Young female sex-workers (FSW) aged 18-24 are at high risk of HIV due to high numbers of sexual partners, difficulty negotiating condom use, increased risk of gender-based violence, and limited access to services. Here we describe changes in sexual behaviours among young FSW across Zimbabwe between 2013 and 2016, and risk factors for prevalent HIV in 2013 and 2016.
One of the factors linked to South Africa's relatively high maternal mortality ratio is late utilization of antenatal care (ANC). Early utilization is especially important in South Africa due to the high HIV prevalence amongst pregnant women. This study examined the impact of a package intervention, consisting of an incentive called the Thula Baba Box (TBB) and a community health worker (CHW) programme, on early utilization of ANC.
Psychosocial risks during pregnancy impact maternal health in resource-limited settings, and HIV-positive women often bear a heavy burden of these factors. This study sought to use network modeling to characterize co-occurring psychosocial risks to maternal and child health among at-risk pregnant women.
Conventional HIV testing services have been less comprehensive in reaching men than in reaching women globally, but HIV self-testing (HIVST) appears to be an acceptable alternative. Measurement of linkage to post-test services following HIVST remains the biggest challenge, yet is the biggest driver of cost-effectiveness. We investigated the impact of HIVST alone or with additional interventions on the uptake of testing and linkage to care or prevention among male partners of antenatal care clinic attendees in a novel adaptive trial.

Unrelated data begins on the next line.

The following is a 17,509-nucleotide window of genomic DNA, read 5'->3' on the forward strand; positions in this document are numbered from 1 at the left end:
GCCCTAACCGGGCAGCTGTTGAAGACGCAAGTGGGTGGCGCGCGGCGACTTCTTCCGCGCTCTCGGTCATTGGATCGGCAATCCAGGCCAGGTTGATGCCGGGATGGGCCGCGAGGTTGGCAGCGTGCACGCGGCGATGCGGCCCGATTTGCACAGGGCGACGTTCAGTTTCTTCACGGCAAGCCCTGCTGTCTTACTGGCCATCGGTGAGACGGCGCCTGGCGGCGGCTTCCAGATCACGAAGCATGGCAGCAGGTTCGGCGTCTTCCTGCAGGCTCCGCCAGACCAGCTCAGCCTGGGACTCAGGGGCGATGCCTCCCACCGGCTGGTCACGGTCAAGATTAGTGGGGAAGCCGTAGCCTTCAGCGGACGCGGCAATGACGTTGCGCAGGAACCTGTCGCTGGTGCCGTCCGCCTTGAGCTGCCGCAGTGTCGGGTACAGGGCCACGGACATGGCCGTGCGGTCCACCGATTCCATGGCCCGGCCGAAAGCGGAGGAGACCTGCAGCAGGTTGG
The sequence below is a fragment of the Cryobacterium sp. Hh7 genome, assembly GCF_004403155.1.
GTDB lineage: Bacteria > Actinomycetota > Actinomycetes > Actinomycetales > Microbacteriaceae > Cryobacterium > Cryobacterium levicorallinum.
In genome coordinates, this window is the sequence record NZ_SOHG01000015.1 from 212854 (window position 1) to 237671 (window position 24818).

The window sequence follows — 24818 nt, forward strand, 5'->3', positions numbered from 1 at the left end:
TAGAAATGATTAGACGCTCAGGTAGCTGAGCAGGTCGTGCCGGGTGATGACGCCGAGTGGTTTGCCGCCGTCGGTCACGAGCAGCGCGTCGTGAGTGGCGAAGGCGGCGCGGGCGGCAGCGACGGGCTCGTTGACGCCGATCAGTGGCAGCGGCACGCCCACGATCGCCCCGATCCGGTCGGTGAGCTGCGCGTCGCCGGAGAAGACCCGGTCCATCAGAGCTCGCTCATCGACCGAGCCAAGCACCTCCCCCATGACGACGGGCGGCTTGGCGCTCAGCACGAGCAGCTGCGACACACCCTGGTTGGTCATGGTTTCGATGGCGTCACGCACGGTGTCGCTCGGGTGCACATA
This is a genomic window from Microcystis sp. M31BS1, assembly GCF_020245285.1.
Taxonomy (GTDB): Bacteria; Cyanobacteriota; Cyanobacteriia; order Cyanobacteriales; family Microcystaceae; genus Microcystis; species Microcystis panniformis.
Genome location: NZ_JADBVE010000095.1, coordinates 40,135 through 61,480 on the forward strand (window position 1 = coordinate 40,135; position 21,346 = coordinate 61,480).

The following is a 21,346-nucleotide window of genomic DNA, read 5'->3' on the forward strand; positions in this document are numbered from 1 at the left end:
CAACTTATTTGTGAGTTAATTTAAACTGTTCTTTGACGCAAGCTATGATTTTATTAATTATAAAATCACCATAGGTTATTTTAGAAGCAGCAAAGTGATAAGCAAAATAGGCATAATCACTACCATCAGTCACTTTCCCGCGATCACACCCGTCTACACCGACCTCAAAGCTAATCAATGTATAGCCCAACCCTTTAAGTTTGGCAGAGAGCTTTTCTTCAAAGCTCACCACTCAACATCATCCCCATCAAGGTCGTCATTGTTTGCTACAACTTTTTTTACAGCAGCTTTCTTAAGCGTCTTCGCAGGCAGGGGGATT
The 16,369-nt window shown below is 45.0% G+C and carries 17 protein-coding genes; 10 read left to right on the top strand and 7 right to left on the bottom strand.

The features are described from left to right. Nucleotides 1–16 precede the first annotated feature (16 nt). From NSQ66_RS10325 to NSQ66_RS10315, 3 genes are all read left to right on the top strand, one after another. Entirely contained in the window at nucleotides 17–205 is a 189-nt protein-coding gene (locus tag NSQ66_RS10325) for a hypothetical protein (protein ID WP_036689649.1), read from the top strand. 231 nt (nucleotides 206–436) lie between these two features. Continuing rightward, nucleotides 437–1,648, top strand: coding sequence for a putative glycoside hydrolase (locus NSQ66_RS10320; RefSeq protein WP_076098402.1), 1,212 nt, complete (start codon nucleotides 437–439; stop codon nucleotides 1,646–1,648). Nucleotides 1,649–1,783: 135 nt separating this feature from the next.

Unintended pregnancy and HIV infection present dual risks for young women in sub-Saharan Africa. New multipurpose prevention technologies (MPTs) are in development to simultaneously prevent unintended pregnancy and HIV, but there is a need for end-user research to ensure these products suit women's needs. The Tablet, Rings and Injectables as Options (TRIO) for women study took place in Kisumu, Kenya, and Soshanguve, South Africa, with the goal of eliciting young women's feedback on three potential MPTs.
The HIV response is hampered by many obstacles to progression along the HIV care cascade, with men, in particular, experiencing different forms of disruption. One group of men, whose stories remain untold, are those who have succumbed to HIV-related illness. In this paper, we explore how next-of-kin account for the death of a male relative.
Several tools have been developed to collect information on health facility preparedness to provide sexual violence response services; however, little guidance exists on how this information can be used to better understand which functions a facility can perform.
Past endeavours to deal with the obstacle of expensive Cluster of Difference 4 (CD4(+)) count diagnostics in resource-limited settings have left a long trail of suggested continuous CD4(+) count clinical covariates that turned out to be a potentially important integral part of the human immunodeficiency virus (HIV) treatment process during disease progression. However, an evaluation to determine the strongest candidates among these CD4(+) count covariates has not been well documented.
Men's relatively low rates of HIV testing has been termed the 'HIV blind spot' and recently declared by UNAIDS as a top priority. This study uses data from five nationally representative Demographic and Health Surveys in Kenya, Malawi, Mozambique, Zambia, and Zimbabwe to explore factors associated with men's lifetime HIV testing.